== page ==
Oh, no. What did you just say, Jeffrey? What are you trying to do? Are you crazy?
Hold on, one second. I can explain.
But this argument is not about the number of titles. It is about the length of their primes, specifically a comparison between Djokovic and Federer.
Let's start with Federer. He was a promising junior who started slow on the pro circuit. From his Grand Slam debut at the 1999 French Open at 17 to the 2003 French Open, Federer only advanced to the quarterfinals of a major twice. In fact, he only won one tournament to that point in his career (on clay, uncharacteristically).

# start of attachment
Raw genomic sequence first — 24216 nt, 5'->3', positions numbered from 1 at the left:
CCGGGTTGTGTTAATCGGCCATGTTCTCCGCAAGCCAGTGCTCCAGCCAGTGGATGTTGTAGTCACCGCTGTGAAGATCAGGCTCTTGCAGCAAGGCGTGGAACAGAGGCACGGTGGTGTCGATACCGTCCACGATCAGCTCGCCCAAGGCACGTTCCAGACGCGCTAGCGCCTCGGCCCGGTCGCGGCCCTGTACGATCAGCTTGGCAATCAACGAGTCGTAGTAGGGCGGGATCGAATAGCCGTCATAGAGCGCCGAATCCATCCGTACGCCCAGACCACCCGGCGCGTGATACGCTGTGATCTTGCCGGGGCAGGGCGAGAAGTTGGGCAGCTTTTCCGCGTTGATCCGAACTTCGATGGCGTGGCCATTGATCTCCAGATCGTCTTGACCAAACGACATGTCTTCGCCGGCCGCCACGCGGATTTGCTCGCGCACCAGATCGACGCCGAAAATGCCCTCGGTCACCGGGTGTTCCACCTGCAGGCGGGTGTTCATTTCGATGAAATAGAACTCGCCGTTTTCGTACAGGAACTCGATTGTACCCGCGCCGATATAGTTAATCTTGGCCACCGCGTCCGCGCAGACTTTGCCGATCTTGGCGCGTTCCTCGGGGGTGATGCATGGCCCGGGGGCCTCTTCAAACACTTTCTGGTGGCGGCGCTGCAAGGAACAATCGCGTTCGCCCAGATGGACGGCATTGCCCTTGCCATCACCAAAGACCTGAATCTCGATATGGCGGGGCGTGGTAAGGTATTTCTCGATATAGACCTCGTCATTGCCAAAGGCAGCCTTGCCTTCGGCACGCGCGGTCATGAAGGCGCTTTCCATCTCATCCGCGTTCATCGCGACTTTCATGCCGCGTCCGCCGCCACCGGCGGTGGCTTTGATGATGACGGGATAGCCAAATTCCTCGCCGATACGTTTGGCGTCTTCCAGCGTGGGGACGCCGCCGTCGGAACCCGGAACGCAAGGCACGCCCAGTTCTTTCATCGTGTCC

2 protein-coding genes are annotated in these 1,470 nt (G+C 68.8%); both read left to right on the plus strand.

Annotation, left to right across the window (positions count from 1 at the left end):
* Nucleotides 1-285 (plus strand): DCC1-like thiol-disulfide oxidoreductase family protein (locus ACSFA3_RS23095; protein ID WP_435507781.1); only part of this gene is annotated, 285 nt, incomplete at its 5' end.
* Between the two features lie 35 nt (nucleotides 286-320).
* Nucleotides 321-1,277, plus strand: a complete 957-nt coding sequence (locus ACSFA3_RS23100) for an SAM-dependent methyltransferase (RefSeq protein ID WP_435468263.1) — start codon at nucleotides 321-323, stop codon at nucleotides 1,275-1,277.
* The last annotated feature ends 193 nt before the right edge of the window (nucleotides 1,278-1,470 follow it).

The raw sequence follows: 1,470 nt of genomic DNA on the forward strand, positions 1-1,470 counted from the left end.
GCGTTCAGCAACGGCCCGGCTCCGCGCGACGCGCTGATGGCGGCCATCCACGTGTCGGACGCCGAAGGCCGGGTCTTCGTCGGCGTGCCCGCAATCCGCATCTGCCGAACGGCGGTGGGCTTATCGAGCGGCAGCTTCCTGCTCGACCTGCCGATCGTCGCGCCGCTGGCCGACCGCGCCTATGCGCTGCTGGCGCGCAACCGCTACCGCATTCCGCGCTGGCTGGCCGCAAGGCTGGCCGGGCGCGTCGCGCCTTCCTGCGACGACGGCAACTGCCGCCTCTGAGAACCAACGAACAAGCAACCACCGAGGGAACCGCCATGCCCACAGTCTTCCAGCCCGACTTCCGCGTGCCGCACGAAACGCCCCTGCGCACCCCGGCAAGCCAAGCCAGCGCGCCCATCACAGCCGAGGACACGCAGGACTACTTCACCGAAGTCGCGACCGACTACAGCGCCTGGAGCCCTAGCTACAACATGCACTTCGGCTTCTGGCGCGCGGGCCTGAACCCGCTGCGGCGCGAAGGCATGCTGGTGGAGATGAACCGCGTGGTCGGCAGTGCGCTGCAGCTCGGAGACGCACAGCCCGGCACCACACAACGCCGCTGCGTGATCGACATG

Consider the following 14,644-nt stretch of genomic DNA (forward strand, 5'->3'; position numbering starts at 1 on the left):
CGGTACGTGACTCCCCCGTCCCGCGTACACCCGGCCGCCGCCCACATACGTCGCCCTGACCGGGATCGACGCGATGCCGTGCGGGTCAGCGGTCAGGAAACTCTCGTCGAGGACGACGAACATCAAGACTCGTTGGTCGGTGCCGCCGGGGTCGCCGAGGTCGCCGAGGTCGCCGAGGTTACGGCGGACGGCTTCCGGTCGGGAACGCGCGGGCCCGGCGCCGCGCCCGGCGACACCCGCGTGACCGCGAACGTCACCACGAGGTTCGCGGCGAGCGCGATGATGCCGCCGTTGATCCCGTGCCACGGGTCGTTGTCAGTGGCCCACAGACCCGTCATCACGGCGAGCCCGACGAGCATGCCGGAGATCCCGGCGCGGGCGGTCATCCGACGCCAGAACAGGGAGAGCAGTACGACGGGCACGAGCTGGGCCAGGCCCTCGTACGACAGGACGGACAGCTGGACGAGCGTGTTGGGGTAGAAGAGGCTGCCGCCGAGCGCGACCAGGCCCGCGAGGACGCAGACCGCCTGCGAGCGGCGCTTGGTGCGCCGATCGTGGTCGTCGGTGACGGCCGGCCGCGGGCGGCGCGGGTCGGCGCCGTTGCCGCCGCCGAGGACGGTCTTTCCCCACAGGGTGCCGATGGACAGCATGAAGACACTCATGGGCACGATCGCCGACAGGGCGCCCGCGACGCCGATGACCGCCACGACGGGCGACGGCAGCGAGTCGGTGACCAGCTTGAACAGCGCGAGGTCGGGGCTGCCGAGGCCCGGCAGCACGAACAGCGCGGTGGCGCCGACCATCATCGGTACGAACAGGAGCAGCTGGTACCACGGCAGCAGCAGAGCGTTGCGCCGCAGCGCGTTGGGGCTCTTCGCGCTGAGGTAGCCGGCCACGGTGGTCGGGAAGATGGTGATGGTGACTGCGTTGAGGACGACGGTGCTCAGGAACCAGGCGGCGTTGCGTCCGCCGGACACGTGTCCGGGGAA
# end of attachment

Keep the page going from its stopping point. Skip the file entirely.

The tide turned at Wimbledon 2003, when Federer, seeded No. 4, won his first Grand Slam. And thus began the most dominant prime in tennis history. Federer made the fourth round at the 2003 U.S. Open, won the 2004 Australian Open (to take the world No. 1 ranking away from Andy Roddick) and lost in the third round of the 2004 French Open. Over the next 23 Grand Slams, Federer won 14 titles, made 20 finals and made at least the semifinals in every tournament. Here's a handy Wikipedia screengrab to show Federer's Grand Slam timeline, which shows why he might be the best player ever.